Potential Deteriorative Actions by the Detected Microflora

Bacteria

Several bacteria have been already isolated from paper materials showing foxing deterioration [15, 25, 30], but to our knowledge, only few studies concerning their taxonomical identification or paper degrading activity has been published [11]. From the ecological point of view, the requirements of prokaryotes are very similar to the environmental needs of fungi and yeasts. One essential condition for bacterial life is a high level of humidity in the environment; thus, bacteria have to withstand drying to exist, as the sporogenic and osmophilic species discovered on this Italian manuscript do.

Facultative anaerobic or microaerophilic bacteria, as Bacillus and Clostridium strains have been detected in the book investigated in this study. They are cellulolytic bacteria and seem to play an active role in the deterioration processes. Clostridium sp. is forming a dominant group of cellulolytic bacteria in municipal solid waste [6, 10]. Bacillus sp. has been already isolated from paper affected by foxing [11] as well as from wooden art objects in museum environments [37]. Furthermore, Bacillus and related species have been shown to be the most commonly detected bacteria (up to about 20%) among the variety of microbial species isolated from the pulp and paper mill environment [8, 36, 46, 47, 51]. In addition, Bacilli have been found as the predominant cellulolytic group of bacteria in landfill, where cellulose accounts for 40% to 50% of the municipal solid waste [38], and they form a significant proportion of the intestinal microbial community of soil invertebrates, especially among cellulose degraders [23].

Acinetobacter sp. and Kocuria sp. are osmophilic bacteria described as food spoilers [19, 20]. These species has also been detected as part of the microflora of the gut of termites and other invertebrates, and they are also involved in the degradation of polymeric material, as cellulose and hemicellulose, under oxygen limitation [22]. It can be hypothesized that these bacterial strains colonized cellulose fibers due to an occasional wetting event that raised water content in the manuscript to high values and that favored bacterial dispersal and growth.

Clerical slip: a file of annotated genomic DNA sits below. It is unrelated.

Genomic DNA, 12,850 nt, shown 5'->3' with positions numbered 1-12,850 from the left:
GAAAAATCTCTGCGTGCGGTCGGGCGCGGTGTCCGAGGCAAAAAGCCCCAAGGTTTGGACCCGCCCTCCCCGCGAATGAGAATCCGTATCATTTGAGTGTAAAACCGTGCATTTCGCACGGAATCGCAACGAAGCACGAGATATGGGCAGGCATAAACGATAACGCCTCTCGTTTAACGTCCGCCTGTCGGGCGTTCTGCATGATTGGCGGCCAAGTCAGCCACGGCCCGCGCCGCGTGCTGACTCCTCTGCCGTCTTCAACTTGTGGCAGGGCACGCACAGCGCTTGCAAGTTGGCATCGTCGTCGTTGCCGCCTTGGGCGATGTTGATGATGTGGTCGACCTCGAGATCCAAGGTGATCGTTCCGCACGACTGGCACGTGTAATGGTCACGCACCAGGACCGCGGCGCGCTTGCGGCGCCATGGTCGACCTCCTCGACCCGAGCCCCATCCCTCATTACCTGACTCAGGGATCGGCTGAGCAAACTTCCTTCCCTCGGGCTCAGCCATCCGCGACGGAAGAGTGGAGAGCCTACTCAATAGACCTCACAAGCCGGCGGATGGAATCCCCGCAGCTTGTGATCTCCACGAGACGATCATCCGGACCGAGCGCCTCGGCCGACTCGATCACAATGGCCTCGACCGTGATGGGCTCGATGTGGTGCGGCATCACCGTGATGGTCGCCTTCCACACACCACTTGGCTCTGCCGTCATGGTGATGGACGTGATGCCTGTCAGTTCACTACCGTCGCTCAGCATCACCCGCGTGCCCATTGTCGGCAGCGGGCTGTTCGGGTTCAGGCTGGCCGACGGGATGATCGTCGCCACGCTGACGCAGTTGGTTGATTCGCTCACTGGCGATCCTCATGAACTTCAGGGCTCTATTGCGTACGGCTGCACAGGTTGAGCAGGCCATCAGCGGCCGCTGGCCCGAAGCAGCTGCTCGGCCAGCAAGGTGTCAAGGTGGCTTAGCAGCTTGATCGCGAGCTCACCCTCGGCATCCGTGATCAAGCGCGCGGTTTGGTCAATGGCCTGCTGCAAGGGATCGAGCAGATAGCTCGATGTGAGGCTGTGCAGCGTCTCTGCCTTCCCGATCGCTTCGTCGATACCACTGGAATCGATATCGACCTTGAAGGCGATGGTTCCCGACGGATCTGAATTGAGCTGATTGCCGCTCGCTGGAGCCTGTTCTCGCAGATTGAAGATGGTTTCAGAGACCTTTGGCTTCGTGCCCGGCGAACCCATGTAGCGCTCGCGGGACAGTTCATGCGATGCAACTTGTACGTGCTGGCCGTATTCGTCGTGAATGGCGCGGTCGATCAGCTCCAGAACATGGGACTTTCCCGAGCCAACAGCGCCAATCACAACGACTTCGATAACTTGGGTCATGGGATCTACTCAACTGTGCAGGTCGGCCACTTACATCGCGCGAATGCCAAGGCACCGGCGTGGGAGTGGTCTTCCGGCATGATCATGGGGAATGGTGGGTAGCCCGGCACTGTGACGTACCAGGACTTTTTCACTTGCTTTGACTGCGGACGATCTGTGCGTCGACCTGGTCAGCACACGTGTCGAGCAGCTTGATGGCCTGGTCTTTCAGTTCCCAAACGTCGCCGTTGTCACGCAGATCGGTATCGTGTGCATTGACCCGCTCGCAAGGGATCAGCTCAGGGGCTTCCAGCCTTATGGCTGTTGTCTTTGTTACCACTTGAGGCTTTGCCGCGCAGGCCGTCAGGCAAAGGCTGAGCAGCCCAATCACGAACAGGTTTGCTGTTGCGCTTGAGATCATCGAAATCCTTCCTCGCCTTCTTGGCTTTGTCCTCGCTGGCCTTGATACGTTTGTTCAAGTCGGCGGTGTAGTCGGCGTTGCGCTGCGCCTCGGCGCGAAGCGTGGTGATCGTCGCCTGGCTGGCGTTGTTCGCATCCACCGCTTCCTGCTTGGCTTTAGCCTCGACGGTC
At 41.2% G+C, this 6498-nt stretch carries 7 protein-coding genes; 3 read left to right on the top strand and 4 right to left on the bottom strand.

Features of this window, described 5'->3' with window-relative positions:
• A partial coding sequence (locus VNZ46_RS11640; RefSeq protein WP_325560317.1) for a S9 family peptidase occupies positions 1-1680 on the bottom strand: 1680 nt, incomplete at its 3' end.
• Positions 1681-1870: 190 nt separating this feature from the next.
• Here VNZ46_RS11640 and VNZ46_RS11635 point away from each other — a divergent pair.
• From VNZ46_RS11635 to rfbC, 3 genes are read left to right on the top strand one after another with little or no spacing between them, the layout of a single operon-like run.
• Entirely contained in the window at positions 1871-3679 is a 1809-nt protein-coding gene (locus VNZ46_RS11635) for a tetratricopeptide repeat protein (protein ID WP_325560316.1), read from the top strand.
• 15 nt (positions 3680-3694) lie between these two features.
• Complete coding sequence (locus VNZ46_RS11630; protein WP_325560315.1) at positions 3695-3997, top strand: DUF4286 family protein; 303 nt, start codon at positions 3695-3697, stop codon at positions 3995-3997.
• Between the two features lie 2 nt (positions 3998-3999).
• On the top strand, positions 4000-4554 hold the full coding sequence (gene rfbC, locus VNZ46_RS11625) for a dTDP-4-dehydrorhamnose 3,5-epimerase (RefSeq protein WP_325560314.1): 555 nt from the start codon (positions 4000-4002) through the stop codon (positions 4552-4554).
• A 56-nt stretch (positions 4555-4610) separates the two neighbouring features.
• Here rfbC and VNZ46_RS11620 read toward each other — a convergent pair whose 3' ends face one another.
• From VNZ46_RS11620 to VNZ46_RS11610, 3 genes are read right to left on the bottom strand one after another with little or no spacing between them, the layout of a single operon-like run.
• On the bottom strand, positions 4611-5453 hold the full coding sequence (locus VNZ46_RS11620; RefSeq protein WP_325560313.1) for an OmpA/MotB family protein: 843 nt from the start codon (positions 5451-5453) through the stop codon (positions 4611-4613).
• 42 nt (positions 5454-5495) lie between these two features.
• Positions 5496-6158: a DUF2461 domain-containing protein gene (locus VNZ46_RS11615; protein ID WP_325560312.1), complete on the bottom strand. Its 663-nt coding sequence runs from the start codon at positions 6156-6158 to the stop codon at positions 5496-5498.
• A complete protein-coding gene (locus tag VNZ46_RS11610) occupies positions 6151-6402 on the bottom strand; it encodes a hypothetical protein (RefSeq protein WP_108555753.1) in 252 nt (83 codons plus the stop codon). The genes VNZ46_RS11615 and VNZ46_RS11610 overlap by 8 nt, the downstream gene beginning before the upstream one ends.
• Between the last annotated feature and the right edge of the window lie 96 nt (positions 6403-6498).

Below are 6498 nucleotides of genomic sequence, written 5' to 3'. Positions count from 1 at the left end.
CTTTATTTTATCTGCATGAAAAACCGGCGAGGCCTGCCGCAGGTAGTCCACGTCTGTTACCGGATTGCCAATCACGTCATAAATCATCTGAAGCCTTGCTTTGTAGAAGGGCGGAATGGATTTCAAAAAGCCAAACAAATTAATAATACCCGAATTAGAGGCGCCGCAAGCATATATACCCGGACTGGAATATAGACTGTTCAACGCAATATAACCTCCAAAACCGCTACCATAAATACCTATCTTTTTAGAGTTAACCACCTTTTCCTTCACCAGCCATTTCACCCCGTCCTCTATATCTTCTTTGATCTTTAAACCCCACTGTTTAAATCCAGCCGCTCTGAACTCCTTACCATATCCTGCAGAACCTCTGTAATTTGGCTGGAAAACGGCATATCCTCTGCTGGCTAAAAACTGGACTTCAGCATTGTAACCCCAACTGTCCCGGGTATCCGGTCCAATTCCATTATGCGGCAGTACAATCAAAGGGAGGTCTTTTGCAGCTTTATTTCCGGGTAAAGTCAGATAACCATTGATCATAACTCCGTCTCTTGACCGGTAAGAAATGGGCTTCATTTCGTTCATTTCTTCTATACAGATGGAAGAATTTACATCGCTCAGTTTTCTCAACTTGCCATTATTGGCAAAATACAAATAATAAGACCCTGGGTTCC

S. maltophilia represents a rhizosphere bacterial species which has a potential agronomic importance due to its capability as biocontrol for plant diseases. Traits of S. maltophilia associated with biocontrol mechanisms include antibiotics production [18] and extracellular enzyme activities such as protease and chitinase [21, 56]. Many chitinolytic bacteria have found to produce more than one kind of chitinase. The efficient chitin degradation is assumed to be performed by the combination of these multiple chitinases. Synergistic effects on degradation of chitin or cellulose have been observed in the simultaneous action of different types of hydrolases [3, 16]. S. maltophilia could be described as a secondary colonizer of the manuscript that colonized fungal material actively growing on paper.

Fungi

Fungal cell walls are composed of chitin [12] which is a polymer containing Nitrogen. A high carbon-to-nitrogen ratio in a substrate represents a limiting factor for microbial colonization [53]. Following a fungal colonization, cellulosic material becomes more palatable for many microorganisms since it becomes enriched in nitrogen. The succession of biological “events” that could have occurred to the object is somehow recorded in the microbial and fungal dead or living material present in it. Among the fungal species that were found in the manuscript, some could be considered strongly cellulolytic and, therefore, capable of colonizing pure cellulose. It is the case of A. terreus, A. pullulans, and P. pinophilum which have all been already associated to the biodegradation of library and archival materials [39, 57, 58].

A. terreus is a fungal species used in biodegradation of lignocellulosic waste, thanks to its abilities in degrading both cellulose and phenolic compounds [13].

A. pullulans is a “black yeast” that grows on tree leaves and in salt water marshes [9]. The fungus contains multiple life forms (polymorphic) including blastospores, hyphae, chlamydospores, and swollen cells. The chlamydospores and swollen cells are considered resting forms. The fungus produces a green melanin which turns black over time.